Bryant and the other MPs came to the conclusion that the most effective and cheapest way to get the job done was to tackle it in one hit, and ask the occupants to temporarily leave. The vote to approve the plan was a big decision for many ministers and backbenchers who fear they will leave the building and never return to it.
The cross-party committee also explored options to house a temporary Parliament while the sprawling palace is fixed. Nearly all presented insurmountable problems.
The cavernous Westminster Hall – which survived the 1836 fire – was examined as a potential location for a chamber but was ruled out because the historic stone floor would be unable to cope with the weight. Public squares and streets in Westminster were considered for a temporary structure but rejected due to security risks, planning and heritage barriers. Bizarre suggestions for a floating Parliament on the Thames were knocked on the head for the same reasons. Horse Guards Parade, a large flat open space that hosts Trooping the Colour on the Queen’s official birthday, was also ruled out.
In the end, MPs opted to renovate a cluster of buildings directly opposite Big Ben, known as the Northern Estate. The buildings are largely owned by the parliament anyway and also in need of renovation. The idea is to refurbish and configure the Northern Estate buildings so they can house a new-look House of Commons, offices for MPs and parliamentary staff. The House of Lords would take up residence in the nearby Queen Elizabeth II conference centre.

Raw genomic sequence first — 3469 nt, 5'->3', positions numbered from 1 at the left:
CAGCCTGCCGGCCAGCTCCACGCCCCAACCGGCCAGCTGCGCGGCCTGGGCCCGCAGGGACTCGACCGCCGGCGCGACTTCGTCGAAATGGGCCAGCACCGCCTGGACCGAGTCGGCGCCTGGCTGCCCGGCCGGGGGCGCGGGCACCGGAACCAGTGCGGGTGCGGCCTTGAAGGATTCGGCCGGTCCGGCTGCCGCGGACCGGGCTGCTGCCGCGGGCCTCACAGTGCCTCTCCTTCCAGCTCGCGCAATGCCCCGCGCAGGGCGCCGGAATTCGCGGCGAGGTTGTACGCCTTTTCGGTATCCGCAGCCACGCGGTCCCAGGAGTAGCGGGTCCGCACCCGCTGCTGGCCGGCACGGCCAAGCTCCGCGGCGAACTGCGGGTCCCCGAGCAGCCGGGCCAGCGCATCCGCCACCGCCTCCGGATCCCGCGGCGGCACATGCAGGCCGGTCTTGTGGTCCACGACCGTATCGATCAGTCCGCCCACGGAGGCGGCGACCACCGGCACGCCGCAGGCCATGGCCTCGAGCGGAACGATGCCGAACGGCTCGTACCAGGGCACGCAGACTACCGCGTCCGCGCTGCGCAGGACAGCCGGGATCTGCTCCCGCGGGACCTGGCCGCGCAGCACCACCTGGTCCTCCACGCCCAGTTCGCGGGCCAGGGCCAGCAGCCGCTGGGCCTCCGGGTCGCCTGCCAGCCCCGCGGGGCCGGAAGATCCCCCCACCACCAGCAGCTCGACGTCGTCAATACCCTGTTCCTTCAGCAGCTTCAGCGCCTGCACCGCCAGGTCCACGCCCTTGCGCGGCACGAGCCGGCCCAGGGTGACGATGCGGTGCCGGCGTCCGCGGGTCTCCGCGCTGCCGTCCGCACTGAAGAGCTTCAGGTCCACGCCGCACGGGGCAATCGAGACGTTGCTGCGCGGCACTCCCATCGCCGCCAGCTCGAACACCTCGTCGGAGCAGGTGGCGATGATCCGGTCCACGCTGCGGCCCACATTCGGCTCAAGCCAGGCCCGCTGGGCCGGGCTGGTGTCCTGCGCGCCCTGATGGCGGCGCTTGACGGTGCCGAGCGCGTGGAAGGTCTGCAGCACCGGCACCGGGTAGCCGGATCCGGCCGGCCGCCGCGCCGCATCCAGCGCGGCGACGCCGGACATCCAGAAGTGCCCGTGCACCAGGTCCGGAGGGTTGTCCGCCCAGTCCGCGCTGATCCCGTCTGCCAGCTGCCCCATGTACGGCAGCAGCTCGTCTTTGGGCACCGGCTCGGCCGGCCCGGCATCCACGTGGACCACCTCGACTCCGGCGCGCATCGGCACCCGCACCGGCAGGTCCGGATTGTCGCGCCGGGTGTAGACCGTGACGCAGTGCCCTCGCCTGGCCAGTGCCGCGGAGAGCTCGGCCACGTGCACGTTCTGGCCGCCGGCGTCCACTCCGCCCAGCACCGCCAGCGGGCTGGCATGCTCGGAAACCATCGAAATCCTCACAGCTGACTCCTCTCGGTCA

Advocates of the Northern Estate plan say the buildings need work anyway and think the temporary House of Commons could be turned into a debating chamber for school students or a museum after MPs move back to the palace.
Critics, though, see it is a massive waste of money and want a cheaper option for the temporary accommodation. If a more thrifty solution isn’t found, the rejuvenation of the Palace of Westminster could be delayed and the risk of catastrophe will continue to rise.